It is now over a month since the tragic death of your son. As you may have heard, Volodya's death was met with outrage from the University and Philadelphia communities. Even though the assailants have been arrested, this gives no relief to the sense of loss felt by Volodya's close friends and colleagues in the Johnson Foundation, the Department of Biochemistry and Biophysics, and the University. Many of us here feel especially bad when thinking about you, and how you must feel. All we can do is let you know how sorry we are that this tragedy has happened and to give you our deepest condolences.
Even though I am Chairman of this Department and, hence possibly removed from day-to-day research activities, it was in fact my privilege to know Volodya quite well in the laboratory. He regularly used the instrumentation in the laboratory next door to my office. Over the past two years, we worked together on an idea about how the proteins that he focused his research upon might work. This activity allowed me to get to know how his mind worked in a way that people that worked together in this way can know. The pleasure of interacting with Volodya did not arise from the fact that he was very clever and creative and neither was it his obvious intelligence when it came to passing ideas around. It was because he was a lot of fun, with a special dry sense of humor that I enjoyed immensely.
Volodya was a gentle man who affected all of his colleagues in the same way that he did me. This was clearly apparent and expressed by many people. His memorial service, held in November, was very, very moving, as one by one, his friends and colleagues expressed to the gathered assembly how Volodya had affected their lives. From the presentations made it was clear that he universally made this world a better place. I enclose several copies of the program.
Volodya's memory and the time he spent here will be rekindled every year in this Department. Next year we shall start a special lecture in his name, the Vladimir Sled' Memorial Lecture. We shall invite young scientists with similar promise of the kind displayed by Volodya to come to the University of Pennsylvania to speak on a topic that was close to Volodya's heart.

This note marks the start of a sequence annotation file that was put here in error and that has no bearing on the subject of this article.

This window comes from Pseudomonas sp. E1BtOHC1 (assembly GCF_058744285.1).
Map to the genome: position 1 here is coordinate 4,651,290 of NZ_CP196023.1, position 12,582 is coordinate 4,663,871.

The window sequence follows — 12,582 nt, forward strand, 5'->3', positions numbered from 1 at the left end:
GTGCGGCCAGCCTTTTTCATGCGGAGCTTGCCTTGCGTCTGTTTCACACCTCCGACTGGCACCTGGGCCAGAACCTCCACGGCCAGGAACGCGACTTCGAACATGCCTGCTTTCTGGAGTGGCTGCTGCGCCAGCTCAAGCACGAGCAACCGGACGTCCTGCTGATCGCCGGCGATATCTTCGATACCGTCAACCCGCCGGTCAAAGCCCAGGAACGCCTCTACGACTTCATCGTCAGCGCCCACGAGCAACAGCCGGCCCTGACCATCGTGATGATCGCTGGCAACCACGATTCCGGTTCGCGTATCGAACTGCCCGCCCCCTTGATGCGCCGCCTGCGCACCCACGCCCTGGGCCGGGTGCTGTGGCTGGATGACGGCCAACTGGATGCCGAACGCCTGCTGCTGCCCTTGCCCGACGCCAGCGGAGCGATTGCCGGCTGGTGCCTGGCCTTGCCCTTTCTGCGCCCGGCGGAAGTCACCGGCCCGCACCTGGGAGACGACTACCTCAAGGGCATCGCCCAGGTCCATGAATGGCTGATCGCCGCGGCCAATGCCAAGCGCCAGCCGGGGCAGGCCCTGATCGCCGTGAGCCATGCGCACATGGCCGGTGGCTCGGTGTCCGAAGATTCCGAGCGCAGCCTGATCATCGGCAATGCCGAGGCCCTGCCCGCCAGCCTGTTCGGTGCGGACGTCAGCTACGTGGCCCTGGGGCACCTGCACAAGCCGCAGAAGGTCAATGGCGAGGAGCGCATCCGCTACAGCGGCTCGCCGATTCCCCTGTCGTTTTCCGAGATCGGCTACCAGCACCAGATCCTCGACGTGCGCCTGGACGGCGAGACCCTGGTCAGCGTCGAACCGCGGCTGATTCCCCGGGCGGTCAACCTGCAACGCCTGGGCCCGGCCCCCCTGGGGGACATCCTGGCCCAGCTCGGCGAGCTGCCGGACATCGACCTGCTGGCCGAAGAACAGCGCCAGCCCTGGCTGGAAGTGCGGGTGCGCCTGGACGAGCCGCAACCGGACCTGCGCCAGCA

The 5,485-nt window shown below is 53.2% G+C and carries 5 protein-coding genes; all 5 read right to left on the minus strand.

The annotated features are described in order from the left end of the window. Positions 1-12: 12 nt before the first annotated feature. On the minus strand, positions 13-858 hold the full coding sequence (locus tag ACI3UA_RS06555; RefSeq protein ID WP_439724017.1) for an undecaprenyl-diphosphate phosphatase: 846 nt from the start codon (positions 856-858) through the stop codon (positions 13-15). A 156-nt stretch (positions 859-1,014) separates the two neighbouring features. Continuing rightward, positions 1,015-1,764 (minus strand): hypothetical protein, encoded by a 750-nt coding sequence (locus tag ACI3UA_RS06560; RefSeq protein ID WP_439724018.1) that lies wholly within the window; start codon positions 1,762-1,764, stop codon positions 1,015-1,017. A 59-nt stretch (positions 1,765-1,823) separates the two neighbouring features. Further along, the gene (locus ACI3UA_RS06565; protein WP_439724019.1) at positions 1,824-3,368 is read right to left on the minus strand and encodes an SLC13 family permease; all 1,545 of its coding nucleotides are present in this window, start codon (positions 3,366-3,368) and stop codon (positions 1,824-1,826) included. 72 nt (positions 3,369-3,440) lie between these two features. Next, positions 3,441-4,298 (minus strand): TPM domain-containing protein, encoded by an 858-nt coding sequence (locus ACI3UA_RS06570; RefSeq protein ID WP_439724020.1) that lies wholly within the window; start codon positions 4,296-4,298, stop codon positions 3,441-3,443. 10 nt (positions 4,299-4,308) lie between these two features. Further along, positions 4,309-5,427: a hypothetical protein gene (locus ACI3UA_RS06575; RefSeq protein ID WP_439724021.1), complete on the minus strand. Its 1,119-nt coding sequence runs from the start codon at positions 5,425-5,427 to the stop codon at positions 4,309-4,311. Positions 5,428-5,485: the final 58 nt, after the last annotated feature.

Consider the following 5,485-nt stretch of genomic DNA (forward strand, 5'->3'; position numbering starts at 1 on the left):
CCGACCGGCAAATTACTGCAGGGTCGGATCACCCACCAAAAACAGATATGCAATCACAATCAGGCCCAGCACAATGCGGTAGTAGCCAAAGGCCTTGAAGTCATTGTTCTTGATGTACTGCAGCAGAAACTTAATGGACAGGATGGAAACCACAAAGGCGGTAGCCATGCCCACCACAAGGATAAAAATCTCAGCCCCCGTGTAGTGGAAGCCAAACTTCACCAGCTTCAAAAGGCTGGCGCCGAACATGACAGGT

We shall all miss Volodya and never forget that he had been an important part of our working family in the Johnson Foundation and the Department. To others with whom he had become close friends while here in Philadelphia, the sense of loss is even greater. Once again, we in this Department would like to send our condolences to yourself and other members of his family and his friends.
P. Leslie Dutton, Eldridge Reeves Johnson Professor and Chair of Biochemistry and Biophysics
We have just sent the above letter to Volodya's mother. I am sure that it speaks not just for myself, but for many of us. However, after one month it is now time to return our thoughts to Volodya's son, Dima. Although Dima is living in the family of his mother, we are concerned about his future welfare here in the United States.
An account has been set up to which you can send a donation that will be put into a fund for Dima's future education. Any contribution that you can afford to make will be greatly appreciated, no matter how small.
Please make your checks out to "Trustees of the University of Pennsylvania," and send them to Juan Graña, Department of Biochemistry and Biophysics, 403 Anatomy-Chemistry Building, University of Pennsylvania, Philadelphia, PA 19104-6059. You should also write, "Vladimir Sled' Memorial Fund," somewhere on the check.
P. Leslie Dutton
Volume 43 Number 17
January 14, 1997
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